I just couldn't help myself. When I spotted this little beauty earlier this week, I just had to have it. Get this... I don't even know the brand. If you know, then please drop me a comment. And I pretty much bought this one blind over the internet! Crazy fool!
I'm calling the new instrument my "Cowboy Uke" for reasons that will become obvious soon...
I've snaffled this wonderful picture from ukulala. Sadly, it looks like the blog is no longer being updated. This is a cowboy uke, but it's not my cowboy uke.
You know that I'm on a bit of a cowboy kick at the moment. This picture is one that I'm currently using on my Google+ profile page. I created it during my collaboration with Pancho.
This picture is a cowboy version of a doodle I saw by Magritte on a trip to Bruges earlier this year called "the Mysteries of the Horizon". My version features me in my scarab outfit with a bad moon rising. See the cape? I want you to hold this thought.
Yep! My new cowboy uke has a cape too! What an interesting feature!
The ukulele came with a Laka vintage padded gig-bag. Perhaps this is a Laka?
Here's another cowboy uke. It's an M10 Cowboy Fluke manufactured in Connecticut USA. I spotted a bog-standard version of one of these flukes at the Festival of Great Britain in June and shared a picture with you. I'd noticed that the back of the body was plastic and felt the need to mention this feature. I've had my eyes open for plastic ukuleles ever since learning about some of the first plastic ukes. This picture is taken from UkuleleJunky.com. The description on their page reveals that the back of the body is injection-moulded, fiberglass-reinforced. I quite like the idea of owning a fluke-shaped ukulele with a cowboy on the front, but I reckon I'd be shot by Mrs Uke if I ever got one. :-(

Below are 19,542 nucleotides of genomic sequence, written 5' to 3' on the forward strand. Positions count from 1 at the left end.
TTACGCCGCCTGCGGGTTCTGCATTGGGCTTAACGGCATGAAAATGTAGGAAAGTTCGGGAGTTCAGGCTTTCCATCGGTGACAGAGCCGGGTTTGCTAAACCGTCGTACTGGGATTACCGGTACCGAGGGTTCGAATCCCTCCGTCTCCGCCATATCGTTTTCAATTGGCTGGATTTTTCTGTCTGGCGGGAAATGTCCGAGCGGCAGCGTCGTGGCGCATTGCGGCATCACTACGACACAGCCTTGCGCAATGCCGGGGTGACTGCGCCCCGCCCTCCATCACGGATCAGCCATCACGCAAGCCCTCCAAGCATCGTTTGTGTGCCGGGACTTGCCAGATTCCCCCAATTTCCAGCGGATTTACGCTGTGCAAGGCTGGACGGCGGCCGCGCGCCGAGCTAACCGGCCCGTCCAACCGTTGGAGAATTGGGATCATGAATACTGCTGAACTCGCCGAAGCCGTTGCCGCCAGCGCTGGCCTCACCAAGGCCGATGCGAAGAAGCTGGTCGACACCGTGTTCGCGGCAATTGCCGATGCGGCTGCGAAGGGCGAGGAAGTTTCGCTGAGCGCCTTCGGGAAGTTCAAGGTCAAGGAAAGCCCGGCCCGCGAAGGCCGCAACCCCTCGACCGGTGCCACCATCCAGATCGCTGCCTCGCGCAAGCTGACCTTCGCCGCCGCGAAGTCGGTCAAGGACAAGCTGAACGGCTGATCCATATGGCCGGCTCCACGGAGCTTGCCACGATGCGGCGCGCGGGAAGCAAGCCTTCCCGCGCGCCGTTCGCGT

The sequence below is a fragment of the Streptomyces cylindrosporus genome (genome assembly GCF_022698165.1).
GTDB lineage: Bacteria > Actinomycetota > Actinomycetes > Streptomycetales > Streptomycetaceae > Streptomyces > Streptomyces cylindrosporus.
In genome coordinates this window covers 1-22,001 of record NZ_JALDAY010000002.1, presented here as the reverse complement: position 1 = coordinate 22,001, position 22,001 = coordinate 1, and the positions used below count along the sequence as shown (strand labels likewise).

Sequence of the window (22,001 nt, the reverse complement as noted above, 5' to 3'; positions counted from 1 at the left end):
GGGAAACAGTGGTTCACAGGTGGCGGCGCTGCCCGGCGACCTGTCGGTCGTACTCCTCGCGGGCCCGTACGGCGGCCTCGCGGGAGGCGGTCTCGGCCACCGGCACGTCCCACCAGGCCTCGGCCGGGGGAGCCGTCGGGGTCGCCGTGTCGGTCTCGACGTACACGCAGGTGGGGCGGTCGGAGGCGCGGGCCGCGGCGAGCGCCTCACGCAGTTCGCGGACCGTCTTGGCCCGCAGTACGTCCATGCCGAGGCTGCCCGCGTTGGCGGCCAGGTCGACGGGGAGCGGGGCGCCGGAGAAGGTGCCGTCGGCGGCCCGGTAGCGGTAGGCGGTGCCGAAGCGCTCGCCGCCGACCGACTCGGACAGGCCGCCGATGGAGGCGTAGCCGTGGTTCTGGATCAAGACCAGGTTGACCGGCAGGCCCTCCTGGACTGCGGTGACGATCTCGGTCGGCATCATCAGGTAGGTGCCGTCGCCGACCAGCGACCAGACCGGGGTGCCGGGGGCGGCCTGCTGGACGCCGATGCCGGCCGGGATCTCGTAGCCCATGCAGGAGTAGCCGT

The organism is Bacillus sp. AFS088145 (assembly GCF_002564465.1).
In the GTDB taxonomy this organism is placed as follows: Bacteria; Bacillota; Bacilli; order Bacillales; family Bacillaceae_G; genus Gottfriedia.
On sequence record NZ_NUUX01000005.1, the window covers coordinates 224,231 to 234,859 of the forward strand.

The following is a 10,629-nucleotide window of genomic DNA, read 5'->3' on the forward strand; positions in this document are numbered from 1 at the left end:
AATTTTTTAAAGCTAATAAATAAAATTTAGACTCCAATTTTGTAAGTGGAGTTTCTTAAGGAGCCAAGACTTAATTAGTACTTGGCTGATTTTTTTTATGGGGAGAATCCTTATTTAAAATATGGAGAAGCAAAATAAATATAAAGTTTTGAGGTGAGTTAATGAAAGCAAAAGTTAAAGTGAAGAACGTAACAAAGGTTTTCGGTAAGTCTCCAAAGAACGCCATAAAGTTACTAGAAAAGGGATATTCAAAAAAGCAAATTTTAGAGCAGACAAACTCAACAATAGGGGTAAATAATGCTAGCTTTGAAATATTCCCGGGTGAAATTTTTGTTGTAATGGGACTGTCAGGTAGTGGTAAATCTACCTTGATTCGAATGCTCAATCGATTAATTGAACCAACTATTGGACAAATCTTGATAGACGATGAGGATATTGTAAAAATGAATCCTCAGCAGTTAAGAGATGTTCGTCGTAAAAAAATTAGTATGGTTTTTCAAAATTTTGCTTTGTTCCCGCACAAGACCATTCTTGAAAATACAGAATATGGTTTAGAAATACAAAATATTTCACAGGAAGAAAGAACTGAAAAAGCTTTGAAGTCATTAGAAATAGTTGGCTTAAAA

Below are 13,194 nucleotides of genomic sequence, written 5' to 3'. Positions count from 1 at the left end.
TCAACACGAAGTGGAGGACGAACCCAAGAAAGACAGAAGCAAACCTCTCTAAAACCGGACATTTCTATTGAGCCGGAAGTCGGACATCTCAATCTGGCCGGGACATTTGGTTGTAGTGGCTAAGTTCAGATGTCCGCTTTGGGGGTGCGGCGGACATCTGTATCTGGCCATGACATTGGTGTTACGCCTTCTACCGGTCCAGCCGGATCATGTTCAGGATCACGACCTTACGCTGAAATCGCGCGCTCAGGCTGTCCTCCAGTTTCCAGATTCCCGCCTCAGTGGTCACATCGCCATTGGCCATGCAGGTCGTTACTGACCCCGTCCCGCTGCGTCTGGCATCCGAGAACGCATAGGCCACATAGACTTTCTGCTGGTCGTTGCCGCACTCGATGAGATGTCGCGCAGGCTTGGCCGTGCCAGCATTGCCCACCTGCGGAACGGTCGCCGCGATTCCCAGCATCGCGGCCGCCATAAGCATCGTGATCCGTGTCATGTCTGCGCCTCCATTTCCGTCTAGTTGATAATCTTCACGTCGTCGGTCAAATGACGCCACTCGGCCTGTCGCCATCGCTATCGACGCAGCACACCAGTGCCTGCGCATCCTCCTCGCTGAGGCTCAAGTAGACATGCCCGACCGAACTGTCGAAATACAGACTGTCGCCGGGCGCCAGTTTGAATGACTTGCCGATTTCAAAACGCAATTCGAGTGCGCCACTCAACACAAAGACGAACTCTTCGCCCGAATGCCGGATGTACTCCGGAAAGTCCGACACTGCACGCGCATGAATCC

One of the things that really switched me on to my new cowboy uke was learning that the body and neck are made out of maple. I've worked with maple on both my Kingcaster and Sharkfin builds and have come to love it; It's hard and heavy and doesn't need stain. Once lacquered, it really comes alive with a beautiful almost sparkly look. See this picture of the heel of my cowboy uke. The maker has given a few key areas a spray of stain to make a sort of aged look. I've never considered trying anything like this before. It works really well.
One thing worth mentioning is that the uke is ever-so-slightly neck-heavy. "Solid" is probably the word to use here.
This is a shot of the head. There's no maker's mark anywhere that I can find on the uke. The head front is actually a thin veneer of "Acacia Koa". It goes well with the maple and rosewood.
I've put together a quick sound check for you. When I recorded this I'd literally had the uke about 10 minutes. I tuned it up and let rip with a snippet of Dead Man's Reel. You may remember an oompah version of this song that I produced with +Daniel Buttery). The neck is slightly thinner than I'm used to for a Soprano, but the sound is good and the uke pretty much plays itself.
Here's a little mock-up I did where I joked that I'd be doing some customisation. Don't worry, I have no intention of customising this baby ;-)
You might remember me mentioning a lady by the name of Julia Bulette (Bullet?) in a recent post I did on Lake Tahoe. Julia was Nevada's "legendary prostitute with a heart of gold". Look at the video I spotted yesterday shared by Reno Tahoe Ukulele Festival. It's a ukulele tribute to Julia. What an odd coincidence.
What I didn't realise when I posted the above picture, is that there is quite a story hidden behind it. Julia was murdered on 20-Jan-1867 by a French hobo called John Millain who was later hung for his crimes. Listen to the song to learn more of the legend of Julia Bulette...